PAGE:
As a “trailing spouse” of my working husband, I enjoyed having a long and much-needed break from my career. After all, I have been working nonstop for over 20 years without a gap in between jobs. However, I do want to get back to my career someday and I know employers don’t take kindly to long stop-gaps in your career timeline.
Whether you are thinking of returning to the workforce soon or trying to bridge that gap in your resume, here are some of my tips to help you stay relevant in the workforce as a trailing spouse.
Knowledge is Power
To keep abreast of your industry, subscribe to online magazines and LinkedIn groups. Don’t lose touch with the business world just because you are somewhere far away. It helps to know what goes on around the world and in your host country.
Learn Something New
Nowadays, you don’t need to go to a school to take up a fresh course. There are plenty of free online courses you can take from reputable universities like Harvard, UCLA, and MIT.
Platforms like Coursera, edX, and Udemy offer courses you can pursue in your own time. Some courses may even allow you to add college credits. You can either take certification courses to enhance your previous skills or go for a totally new skill course.
Either way, you’ll benefit by adding a dimension to your resume.
Keep in Touch With Ex-Colleagues
Keeping a good relationship with your ex-colleagues and your bosses is a great way to keep abreast of insider information in your industry. If you ever want to go back to your old job or company, they are the first contacts you should reach out to. Add them on your LinkedIn and keep track of their movements.
Make New Contacts
Even as a trailing spouse, there are plenty of ways to make new friends. You can mingle with the expatriate groups in your interest area. I encountered many job opportunities when I was in the Expat Mothers group.
Don’t neglect the local groups either; you will never know who may approach you for a job. These networks can help verify your existence during your stop-gap.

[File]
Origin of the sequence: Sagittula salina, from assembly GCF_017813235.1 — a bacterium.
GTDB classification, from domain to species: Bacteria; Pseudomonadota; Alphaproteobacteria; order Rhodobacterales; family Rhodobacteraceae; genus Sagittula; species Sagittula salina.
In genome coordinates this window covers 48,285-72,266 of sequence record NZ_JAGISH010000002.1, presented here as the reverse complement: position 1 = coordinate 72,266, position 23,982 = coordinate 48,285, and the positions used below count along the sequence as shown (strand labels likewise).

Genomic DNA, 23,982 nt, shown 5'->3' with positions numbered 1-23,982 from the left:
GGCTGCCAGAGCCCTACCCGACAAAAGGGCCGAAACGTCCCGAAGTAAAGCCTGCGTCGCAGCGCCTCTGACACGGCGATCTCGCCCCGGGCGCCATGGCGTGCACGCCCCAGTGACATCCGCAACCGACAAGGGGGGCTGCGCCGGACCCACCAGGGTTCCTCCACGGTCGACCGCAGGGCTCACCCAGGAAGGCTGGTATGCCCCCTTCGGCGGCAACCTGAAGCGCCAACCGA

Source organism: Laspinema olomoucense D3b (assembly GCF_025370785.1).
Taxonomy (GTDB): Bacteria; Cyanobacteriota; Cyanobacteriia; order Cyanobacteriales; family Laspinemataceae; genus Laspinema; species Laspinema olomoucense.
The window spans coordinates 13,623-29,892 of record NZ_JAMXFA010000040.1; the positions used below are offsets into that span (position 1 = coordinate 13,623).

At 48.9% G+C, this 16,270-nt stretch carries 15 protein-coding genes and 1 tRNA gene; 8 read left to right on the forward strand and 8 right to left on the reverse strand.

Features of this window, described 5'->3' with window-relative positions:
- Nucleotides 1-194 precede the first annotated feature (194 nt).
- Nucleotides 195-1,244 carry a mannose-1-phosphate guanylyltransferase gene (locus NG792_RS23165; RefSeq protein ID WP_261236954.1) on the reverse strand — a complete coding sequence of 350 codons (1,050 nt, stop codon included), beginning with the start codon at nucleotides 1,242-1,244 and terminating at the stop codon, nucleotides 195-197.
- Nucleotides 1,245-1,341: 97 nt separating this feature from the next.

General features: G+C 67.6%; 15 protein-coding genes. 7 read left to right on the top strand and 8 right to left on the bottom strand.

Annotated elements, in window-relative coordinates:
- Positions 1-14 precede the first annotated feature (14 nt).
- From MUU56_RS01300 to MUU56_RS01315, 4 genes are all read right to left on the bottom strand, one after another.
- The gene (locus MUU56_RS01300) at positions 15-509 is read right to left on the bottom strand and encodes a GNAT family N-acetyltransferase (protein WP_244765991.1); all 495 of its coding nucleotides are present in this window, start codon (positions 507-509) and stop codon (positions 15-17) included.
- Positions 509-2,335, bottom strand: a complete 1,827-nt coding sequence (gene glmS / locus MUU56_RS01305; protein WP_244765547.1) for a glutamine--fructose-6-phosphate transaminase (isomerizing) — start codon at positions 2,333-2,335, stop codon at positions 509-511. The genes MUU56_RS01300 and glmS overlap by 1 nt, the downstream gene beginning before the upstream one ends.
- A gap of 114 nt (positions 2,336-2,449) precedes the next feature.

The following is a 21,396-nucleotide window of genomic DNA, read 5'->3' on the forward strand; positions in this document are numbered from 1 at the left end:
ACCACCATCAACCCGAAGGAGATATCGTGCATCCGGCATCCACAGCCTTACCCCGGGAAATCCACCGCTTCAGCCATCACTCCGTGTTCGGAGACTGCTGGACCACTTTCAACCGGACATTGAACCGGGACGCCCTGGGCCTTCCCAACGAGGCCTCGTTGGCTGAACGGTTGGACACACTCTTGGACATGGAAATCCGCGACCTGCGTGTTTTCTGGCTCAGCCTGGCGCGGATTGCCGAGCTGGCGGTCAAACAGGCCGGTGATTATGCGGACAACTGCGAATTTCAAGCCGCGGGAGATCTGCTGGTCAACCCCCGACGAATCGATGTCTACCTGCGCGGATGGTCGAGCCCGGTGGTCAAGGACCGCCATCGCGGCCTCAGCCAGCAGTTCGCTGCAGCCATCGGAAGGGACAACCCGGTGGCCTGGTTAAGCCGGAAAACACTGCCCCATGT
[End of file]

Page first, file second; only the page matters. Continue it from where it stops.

Another great way to breach the gap in your resume is to volunteer with a nonprofit organization. These organizations can benefit from your past job experiences and skills like marketing, administration, and sales. If you put in serious time and effort, many will write a recommendation letter as well.
Take on Side Projects and Freelancing Gigs
As a trailing spouse, you may not have full-time employment, but nothing is stopping you to take on side projects from your old company.
Many expatriates like myself enjoy freelancing and can build quite a reputation in the business community. I am using this method to fill the gap in my resume, meet new business acquaintances online, and learn new skills. I can also explore different industries outside of my previous job experiences.
Freelancing is, in fact, the best way to dip your toes into the workforce without jumping straight into the sea, before you decide if you want to return to working full-time.
If you haven’t decided to retire and there is a chance you may return to the workforce one day, staying relevant is very important. It also provides you with short-term goals to fill up your days as a trailing spouse and prepare you for that day that you will step back as a career woman once more.
Are you a trailing spouse? What are you doing to keep up with your workforce skills? We’d love to hear from you.
by: Kally Tay